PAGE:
Netscape, the brand name that was once synonymous with the Internet with its spinning celestial "N" logo, will soon be dropped from the company's many server and Internet application products.
The 100-day-old Sun-Netscape Alliance, a unique corporate triumvirate resulting from America Online's purchase of Netscape and its simultaneous alliance with Sun Microsystems, will drop the Netscape brand in favor of the iPlanet name on most of its products, Sun-Netscape Alliance officials announced this week.
The loss of the Netscape name on such products as Netscape Application Server (NAS) and Netscape Web Server comes as a bittersweet development: The majority of the products and technology taking the iPlanet name were developed by Netscape. Yet that Netscape brand name apparently did not hold favor with Sun and AOL.
"The fact that they replaced the Netscape name with a meaningless one argues that they saw a negative value to the Netscape brand. And that's only something companies do after they've done a lot of research," said Jeff Tarter, editor of Softletter, a monthly newsletter about the software industry, in Watertown, Mass. "The chickens have come home to roost on company behavior -- Netscape burned a lot of developers."
The alliance this week also named longtime Sun employee Bud Tribble the alliance's chief technology officer.
Tribble, the former vice president of architecture and technology for the Consumer Embedded Division at Sun, co-founded Next Computer and worked with the software engineering group at Apple Computer during the development of the groundbreaking Macintosh interface.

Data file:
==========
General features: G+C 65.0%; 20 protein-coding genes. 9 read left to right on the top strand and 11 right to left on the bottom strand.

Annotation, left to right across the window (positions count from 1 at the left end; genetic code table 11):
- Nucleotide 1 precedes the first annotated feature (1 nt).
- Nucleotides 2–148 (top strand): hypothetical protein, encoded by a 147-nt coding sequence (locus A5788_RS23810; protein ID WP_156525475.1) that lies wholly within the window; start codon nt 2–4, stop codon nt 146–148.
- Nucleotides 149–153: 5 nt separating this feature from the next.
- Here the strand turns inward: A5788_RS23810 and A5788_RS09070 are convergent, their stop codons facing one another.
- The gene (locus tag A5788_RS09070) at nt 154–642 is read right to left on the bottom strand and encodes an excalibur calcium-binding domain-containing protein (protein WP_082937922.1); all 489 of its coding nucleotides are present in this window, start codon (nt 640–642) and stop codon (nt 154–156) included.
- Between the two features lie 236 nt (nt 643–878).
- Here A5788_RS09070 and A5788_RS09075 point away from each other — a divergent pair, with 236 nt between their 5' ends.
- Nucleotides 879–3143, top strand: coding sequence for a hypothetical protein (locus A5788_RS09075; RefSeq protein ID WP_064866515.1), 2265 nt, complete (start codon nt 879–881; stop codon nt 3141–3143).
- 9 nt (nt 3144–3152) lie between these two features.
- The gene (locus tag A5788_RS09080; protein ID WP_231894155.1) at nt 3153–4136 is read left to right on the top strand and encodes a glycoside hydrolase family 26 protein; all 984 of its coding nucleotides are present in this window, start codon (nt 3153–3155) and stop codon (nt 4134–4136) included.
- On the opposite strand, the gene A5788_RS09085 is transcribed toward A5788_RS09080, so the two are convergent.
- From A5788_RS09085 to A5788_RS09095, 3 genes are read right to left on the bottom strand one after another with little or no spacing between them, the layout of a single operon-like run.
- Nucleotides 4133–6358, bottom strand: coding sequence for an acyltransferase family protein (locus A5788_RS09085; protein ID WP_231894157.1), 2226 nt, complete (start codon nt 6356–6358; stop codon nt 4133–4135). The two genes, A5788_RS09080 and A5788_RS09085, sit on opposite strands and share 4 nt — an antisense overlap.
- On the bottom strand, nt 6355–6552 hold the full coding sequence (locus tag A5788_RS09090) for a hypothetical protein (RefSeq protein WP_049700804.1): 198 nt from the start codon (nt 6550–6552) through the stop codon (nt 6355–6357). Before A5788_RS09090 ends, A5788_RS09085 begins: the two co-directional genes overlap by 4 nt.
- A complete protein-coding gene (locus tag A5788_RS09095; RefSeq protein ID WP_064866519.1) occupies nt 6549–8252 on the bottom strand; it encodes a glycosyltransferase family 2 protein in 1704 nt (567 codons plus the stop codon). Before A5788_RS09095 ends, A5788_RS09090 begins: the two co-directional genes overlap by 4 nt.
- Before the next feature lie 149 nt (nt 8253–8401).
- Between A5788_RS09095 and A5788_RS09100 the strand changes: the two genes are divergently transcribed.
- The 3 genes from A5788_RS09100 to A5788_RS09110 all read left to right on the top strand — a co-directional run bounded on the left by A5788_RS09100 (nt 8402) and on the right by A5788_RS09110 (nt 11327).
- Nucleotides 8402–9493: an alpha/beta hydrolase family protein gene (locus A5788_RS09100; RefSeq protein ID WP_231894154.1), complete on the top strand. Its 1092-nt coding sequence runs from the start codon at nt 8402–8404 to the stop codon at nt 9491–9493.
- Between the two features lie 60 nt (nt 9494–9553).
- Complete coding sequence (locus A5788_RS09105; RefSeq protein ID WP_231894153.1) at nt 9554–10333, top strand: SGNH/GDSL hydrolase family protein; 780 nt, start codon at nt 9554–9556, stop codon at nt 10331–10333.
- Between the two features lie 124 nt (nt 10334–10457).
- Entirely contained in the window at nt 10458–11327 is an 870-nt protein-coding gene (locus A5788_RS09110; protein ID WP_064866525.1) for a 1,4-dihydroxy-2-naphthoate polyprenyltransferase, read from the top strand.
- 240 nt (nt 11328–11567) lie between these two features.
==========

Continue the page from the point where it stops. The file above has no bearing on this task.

With the iPlanet announcement, the final peal of Netscape's death knell as a stand-alone entity may have been sounded. Even the corporate name -- the Sun-Netscape Alliance -- will be relegated to the fine print on the back of a CD package.
The alliance plans to release the next versions of its two application servers -- NAS and Sun's NetDynamics application server -- with their current names, but the servers will soon thereafter take on the iPlanet moniker. And an amalgamated server, predominantly based on the NAS code base, will arrive in early form late next winter as an iPlanet product, said Stewart Wells, senior vice president for alliance infrastructure products.
On the mail server side, Sun Internet Mail Server 4.0 was released recently, and the Netscape Messaging Server 4.1 is slated for delivery in four to six weeks. Both will assume the iPlanet name and soon will be combined, also based mostly on the Netscape technology.
Netscape's ECExpert family of Internet-commerce applications, once a joint effort with GE Information Systems, will become iPlanet products as well.
Moreover, Netscape Directory Server will become iPlanet Directory Server, but it will include components from the Sun Directory Server, which is being phased out. The same is true of the Web servers; Netscape Web Server will become iPlanet, and it contains some Sun Web Server technology.
"All the product brands over the course of the next couple of releases -- but by the end of year -- will move to the iPlanet brand. In most cases, they will go there immediately," said Mark Tolliver, general manager of the Sun-Netscape Alliance, in Mountain View, Calif. "As we release new products, we'll adopt the iPlanet brand."
The Sun-Netscape Alliance, in Mountain View, can be reached at www.iplanet.com. Sun Microsystems Inc., in Palo Alto, Calif., can be reached at www.sun.com.